Author and campaigner Sarah Glynn says building links with movements across the world is vital in defeating dangerous ideologies
THIS last week saw three protests in Edinburgh in support of the Peoples’ Democratic Party (HDP) MPs who have been arrested by the Turkish government.
It was only last year that we celebrated the achievement of the HDP in the Turkish elections: a new party of the secular left, supporting the rights of Kurds, women LGBT and other minority groups, which had not only surmounted the 10 per cent threshold to get representation, but had got 80 MPs into parliament.
This was enough to prevent President Erdoğan’s AKP getting the numbers needed to change the constitution to give him more powers, or even to be able to form a government.
Ruth McGuire MSP addresses the demonstration
But it also provoked him into taking drastic action. He called another election in the autumn and the HDP found themselves the object of attacks and intimidation. This succeeded in reducing their vote and giving Erdoğan’s AKP party a majority, but 59 HDP MPs still took their place in the new parliament.
July’s bungled coup attempt (which was condemned by the HDP) has been used by Erdoğan as the excuse for a wholesale clampdown on all opposition. Thousands of civil servants, academics and journalists have lost their jobs; radio and television stations and newspapers have been closed down; and anyone criticising the government risks arrest.
Elected mayors have been replaced by government appointees; and, on the night of 3-4 November, eleven HDP MPs were rounded up and arrested, including the party’s co-chairs, as Eroğan’s Turkey took another step towards fascism.
In the week when we saw the triumph of another rightwing populist in the US there has been much internet posting about the importance of building a left alternative, but this will only be built through action.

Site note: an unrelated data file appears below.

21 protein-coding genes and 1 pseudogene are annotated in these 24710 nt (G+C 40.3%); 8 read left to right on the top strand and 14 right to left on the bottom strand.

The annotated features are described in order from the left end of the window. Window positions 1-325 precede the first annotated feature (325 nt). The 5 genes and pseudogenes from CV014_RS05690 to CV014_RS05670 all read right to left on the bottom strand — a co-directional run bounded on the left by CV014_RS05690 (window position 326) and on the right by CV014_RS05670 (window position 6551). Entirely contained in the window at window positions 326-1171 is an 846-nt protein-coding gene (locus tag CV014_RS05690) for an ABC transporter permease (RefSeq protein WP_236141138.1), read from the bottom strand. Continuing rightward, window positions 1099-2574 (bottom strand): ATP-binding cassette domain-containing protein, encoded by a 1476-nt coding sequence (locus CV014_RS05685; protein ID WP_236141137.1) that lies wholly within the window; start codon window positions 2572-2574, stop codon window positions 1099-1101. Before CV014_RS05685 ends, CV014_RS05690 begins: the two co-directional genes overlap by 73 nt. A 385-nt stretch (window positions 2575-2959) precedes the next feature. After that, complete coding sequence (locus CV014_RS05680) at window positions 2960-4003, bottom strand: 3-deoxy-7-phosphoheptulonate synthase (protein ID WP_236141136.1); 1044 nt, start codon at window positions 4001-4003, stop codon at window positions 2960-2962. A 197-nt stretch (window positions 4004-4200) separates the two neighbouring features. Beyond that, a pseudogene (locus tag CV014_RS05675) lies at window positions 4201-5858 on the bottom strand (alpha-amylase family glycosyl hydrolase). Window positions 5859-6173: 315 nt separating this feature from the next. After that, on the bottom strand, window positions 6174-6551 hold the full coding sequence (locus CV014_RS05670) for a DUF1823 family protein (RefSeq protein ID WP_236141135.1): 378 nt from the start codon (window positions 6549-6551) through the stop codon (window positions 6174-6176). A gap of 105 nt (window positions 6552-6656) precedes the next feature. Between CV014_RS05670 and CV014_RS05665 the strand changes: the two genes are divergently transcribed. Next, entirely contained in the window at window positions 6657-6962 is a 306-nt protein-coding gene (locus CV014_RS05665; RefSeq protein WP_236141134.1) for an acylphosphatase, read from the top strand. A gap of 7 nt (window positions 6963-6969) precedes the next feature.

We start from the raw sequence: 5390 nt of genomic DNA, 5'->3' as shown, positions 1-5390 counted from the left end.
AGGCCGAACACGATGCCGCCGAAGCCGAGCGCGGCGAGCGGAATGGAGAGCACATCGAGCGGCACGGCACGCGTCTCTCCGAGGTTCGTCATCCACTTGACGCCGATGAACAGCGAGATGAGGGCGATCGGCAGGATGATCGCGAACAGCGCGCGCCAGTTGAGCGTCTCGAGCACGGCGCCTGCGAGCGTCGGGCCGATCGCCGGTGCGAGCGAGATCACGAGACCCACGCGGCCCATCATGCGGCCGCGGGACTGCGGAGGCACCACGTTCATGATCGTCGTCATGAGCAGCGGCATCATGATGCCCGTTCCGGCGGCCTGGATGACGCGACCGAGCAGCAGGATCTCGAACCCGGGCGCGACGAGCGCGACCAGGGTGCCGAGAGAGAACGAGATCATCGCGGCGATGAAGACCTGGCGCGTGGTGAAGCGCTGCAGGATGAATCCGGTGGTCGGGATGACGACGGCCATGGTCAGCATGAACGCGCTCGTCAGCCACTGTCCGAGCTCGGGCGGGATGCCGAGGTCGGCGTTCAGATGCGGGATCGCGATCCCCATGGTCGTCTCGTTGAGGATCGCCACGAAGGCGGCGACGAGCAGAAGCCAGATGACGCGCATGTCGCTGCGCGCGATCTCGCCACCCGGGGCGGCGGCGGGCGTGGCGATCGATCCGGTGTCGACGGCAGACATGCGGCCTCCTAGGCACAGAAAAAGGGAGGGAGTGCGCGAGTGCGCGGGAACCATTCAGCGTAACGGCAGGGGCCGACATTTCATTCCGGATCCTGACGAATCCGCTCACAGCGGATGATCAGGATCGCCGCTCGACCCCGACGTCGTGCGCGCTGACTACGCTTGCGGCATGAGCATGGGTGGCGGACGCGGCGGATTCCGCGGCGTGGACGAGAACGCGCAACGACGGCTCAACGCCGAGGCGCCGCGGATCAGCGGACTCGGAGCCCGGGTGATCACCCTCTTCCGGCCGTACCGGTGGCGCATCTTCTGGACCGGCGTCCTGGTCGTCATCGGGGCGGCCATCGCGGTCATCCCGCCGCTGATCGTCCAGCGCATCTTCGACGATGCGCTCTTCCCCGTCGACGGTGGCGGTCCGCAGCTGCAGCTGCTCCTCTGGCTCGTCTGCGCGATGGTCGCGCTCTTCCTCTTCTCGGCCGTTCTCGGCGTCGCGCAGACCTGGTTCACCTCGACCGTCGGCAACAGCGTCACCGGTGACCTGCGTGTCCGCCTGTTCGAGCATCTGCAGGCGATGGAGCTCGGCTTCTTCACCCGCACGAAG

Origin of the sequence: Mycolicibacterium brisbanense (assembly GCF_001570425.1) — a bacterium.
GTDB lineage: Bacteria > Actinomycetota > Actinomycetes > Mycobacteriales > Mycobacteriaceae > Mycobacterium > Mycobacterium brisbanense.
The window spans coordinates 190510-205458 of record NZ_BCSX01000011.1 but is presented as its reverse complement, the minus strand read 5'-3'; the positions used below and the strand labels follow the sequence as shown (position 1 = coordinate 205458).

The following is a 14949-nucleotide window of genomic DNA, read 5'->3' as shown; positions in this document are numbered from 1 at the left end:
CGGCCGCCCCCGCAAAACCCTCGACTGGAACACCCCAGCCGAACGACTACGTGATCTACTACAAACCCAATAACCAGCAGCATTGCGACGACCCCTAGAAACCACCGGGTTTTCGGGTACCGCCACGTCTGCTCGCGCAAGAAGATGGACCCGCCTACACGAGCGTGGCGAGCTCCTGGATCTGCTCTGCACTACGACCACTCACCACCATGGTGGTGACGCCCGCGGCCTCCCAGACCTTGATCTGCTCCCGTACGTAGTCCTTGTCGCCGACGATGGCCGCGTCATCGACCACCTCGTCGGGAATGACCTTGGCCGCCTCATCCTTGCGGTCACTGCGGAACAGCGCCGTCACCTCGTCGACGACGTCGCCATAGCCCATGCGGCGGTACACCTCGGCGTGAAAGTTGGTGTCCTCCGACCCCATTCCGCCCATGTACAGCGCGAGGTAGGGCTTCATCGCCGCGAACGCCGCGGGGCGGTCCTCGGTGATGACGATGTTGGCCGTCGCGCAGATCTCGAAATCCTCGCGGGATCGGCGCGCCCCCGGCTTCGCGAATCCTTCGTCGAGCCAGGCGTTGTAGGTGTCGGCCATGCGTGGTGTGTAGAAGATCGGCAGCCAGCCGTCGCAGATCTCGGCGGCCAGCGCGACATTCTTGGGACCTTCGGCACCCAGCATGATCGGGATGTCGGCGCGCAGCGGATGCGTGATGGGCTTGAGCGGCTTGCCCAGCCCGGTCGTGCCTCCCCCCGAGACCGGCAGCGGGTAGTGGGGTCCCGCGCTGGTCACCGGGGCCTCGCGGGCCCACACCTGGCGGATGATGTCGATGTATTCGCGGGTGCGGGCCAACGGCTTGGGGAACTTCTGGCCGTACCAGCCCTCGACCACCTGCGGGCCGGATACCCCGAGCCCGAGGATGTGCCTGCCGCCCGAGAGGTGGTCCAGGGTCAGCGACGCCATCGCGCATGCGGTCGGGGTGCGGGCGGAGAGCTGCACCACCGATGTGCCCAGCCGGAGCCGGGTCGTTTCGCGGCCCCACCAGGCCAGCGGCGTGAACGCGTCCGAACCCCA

Even as we prepared for this demonstration, we received news that 370 NGOs had been shut down by government decree, including organisations fighting poverty and child abuse and the Kurdish Free Women’s Congress, which members of Scottish Solidarity with Kurdistan visited last year.
On top of this the Turkish government has been carrying out a scorched earth policy in the Kurdish areas, leaving families in mourning, cities in ruins and hundreds of thousands of people displaced.
In the week when we saw the triumph of another rightwing populist in the US there has been much internet posting about the importance of building a left alternative, but this will only be built through action. Part of that action has to be support for those, like the HDP, fighting for real democracy.
Demonstrators gather outside the Holyrood Parliament
On Saturday over 100 people stood up in protest on the Mound, next to the Princes Street shoppers. There were people from the Kurdish community and others from Edinburgh, Glasgow and Dundee. Those who took up the megaphone included Ruth McGuire, SNP MSP for Cunninghame South. Thursday’s protest outside the parliament was joined by the Green MSP Ross Greer.
It was a good start, but this is a movement that needs to grow. The HDP in Turkey, and the political movements in Rojava – the Kurdish autonomous region of Syria, which is also coming under Turkish attack – not only share the democratic socialist values that so many of us claim to support, but are also setting up democratic structures that are an example we can all learn from, and they provide hope for a peaceful and progressive alternative to the barbarism that is overrunning so much of the Middle East.
Between the green, yellow and red of the Kurdish flags and the Royal Scottish Academy, was a stall selling official Remembrance Day merchandise. It served as a timely reminder that many of the current struggles and inequalities in the Middle East trace their origins to the lines drawn on the map by the great powers following the "war to end all wars".
There is a well-known Kurdish saying that Kurds have no friends but the mountains. We need to demonstrate that, unlike after the First World War, they have other friends, too.
Pictures courtesy of Sarah Glynn
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